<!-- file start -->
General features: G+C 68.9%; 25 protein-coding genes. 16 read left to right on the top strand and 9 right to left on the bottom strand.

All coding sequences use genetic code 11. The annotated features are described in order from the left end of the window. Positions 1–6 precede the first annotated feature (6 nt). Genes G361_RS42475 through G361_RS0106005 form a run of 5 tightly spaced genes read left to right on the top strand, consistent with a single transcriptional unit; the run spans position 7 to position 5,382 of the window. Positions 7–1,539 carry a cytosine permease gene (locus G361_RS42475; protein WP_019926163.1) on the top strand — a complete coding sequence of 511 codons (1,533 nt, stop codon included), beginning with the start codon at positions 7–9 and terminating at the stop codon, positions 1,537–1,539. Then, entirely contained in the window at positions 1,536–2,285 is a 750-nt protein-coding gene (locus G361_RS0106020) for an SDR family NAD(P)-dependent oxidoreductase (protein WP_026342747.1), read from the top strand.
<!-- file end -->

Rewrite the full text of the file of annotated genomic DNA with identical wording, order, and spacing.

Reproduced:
General features: G+C 68.9%; 25 protein-coding genes. 16 read left to right on the top strand and 9 right to left on the bottom strand.

All coding sequences use genetic code 11. The annotated features are described in order from the left end of the window. Positions 1–6 precede the first annotated feature (6 nt). Genes G361_RS42475 through G361_RS0106005 form a run of 5 tightly spaced genes read left to right on the top strand, consistent with a single transcriptional unit; the run spans position 7 to position 5,382 of the window. Positions 7–1,539 carry a cytosine permease gene (locus G361_RS42475; protein WP_019926163.1) on the top strand — a complete coding sequence of 511 codons (1,533 nt, stop codon included), beginning with the start codon at positions 7–9 and terminating at the stop codon, positions 1,537–1,539. Then, entirely contained in the window at positions 1,536–2,285 is a 750-nt protein-coding gene (locus G361_RS0106020) for an SDR family NAD(P)-dependent oxidoreductase (protein WP_026342747.1), read from the top strand.